Camera CATalogue’s database currently holds around 160,000 images. This first batch of images represents a tenth of the total images we need identified in the coming weeks and months. It’s easy to see why we so desperately need the help of thousands of citizen scientists across the world! In addition, we are constantly expanding our research footprint across the world, and usually take on a few new surveillance sites every year.

In terms of cameras and their setup, we typically use 80 PantheraCams (a Panthera custom-made camera trap) set up in pairs across roads or animal paths in order to photograph both flanks of an animal as it walks past our PantheraCams. Some animals, like spotted cats, have unique coat patterns, and photographing both flanks enables us to identify each individual. We then use this information to run complex analyses to robustly determine their population densities across the survey area, which gives us the data so urgently needed to inform sound, science-based management and conservation decisions.

One major challenge with using camera traps to monitor wildlife is that our PantheraCams are often stolen, either by animals (like elephants!) or by people. To reduce theft, we secure the PantheraCams to trees or metal posts (hammered deep into the ground) using cable ties or bungee cord and connect the PantheraCams to steel cables that are linked to the tree or post. Although not 100% secure, we have noticed a reduction in theft—primarily from elephants who find it annoying to walk around with a PantheraCam that’s still attached to a metal post.

Credit: Wai-Ming Wong/Panthera
Credit: Wai-Ming Wong/Panthera

How many photos remain to be sorted and identified?

Camera CATalogue was launched on August 4th, 2016, and in the first 24 hours over 8,000 citizen scientists cumulatively identified 170,000 images! Each image is shown to 10 citizen scientists to ensure identification accuracy, which means this current database is approximately 10 percentcomplete.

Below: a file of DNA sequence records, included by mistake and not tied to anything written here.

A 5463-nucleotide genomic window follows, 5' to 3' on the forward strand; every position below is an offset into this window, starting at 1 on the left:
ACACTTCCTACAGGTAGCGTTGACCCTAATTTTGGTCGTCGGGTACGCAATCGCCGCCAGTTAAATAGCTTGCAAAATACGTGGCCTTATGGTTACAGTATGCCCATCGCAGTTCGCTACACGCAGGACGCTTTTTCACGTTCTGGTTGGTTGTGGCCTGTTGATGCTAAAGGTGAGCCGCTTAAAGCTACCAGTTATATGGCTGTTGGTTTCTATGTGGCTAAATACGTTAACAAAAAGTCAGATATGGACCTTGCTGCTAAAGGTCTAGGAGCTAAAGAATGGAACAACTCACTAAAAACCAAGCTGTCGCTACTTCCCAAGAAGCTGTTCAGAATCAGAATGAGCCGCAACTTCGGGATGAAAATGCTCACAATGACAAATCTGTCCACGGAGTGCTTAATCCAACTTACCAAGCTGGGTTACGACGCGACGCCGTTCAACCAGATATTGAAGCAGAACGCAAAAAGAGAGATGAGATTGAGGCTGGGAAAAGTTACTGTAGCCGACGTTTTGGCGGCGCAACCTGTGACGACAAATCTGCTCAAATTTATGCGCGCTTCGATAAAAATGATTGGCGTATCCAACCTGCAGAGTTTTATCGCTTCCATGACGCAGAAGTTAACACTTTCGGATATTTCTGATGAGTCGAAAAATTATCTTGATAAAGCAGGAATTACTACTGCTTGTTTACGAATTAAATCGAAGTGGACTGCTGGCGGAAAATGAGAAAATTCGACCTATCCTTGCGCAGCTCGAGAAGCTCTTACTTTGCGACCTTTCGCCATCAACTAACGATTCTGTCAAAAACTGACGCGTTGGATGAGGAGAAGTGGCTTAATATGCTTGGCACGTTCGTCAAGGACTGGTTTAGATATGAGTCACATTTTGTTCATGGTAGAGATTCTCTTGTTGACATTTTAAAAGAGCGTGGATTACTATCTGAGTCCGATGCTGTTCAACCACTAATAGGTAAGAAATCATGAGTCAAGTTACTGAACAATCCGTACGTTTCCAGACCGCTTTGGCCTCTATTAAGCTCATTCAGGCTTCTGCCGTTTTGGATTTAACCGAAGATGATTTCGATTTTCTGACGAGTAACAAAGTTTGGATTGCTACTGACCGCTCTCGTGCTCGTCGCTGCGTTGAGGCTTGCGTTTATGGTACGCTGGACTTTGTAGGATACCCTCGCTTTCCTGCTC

What have you already learned from this project?

The biggest take-home message from the launch of Camera CATalogue was in realizing how much people enjoy identifying wildlife, and are willing to spend their own time to help our conservation efforts. It’s a fantastic feeling to know we have the support and assistance of so many citizen scientists around the world.

What do you still hope to find out?

The biggest what-if would be to know if this initial interest in Camera CATalogue will be sustained. There is so much data to process that we could use this level of response to constantly assist our scientists. Our PantheraCams take such amazing photos though, so we’re hopeful that citizen scientists will flock to Camera Catalogue for a long time to come.

Do you have any funny/unusual photos you can share?

One of the most amazing photographs taken by the PantheraCams shows a genet (a small mongoose/weasel-like mammal) on the back of a rhino. The genet proceeded to hitch a ride on the rhino for quite some time! It’s these sorts of species interactions that make camera trapping such an amazing surveillance tool.

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Credit: Panthera/ Ezemvelo KZN Wildlife/Wildlife ACT

How can this citizen science project be used to educate people and help them become better stewards of the planet, even if they live half a world away from where these photos are made?

By allowing citizen scientists the opportunity to actively participate in wildlife research, Camera CATalogue will hopefully raise people’s excitement about conserving these precious species and the habitats in which they live. Even for those that have previously visited these wild places, Camera CATalogue provides a way of re-experiencing the magic of viewing animals in the wild. This constant engagement with wildlife will help to engender a sense of ownership and compassion towards animals and ultimately generate a more conservation-aware community.

12418031_10153900711084116_8462971761216697621_nDavid Braun is director of outreach with the digital and social media team illuminating the National Geographic Society’s explorer, science, and education programs.

He edits National Geographic Voices, hosting a global discussion on issues resonating with the Society’s mission and major initiatives. Contributors include grantees and Society partners, as well as universities, foundations, interest groups, and individuals dedicated to a sustainable world. More than 50,000 readers have participated in 10,000 conversations.

Braun also directs the Society side of the Fulbright-National Geographic Digital Storytelling Fellowship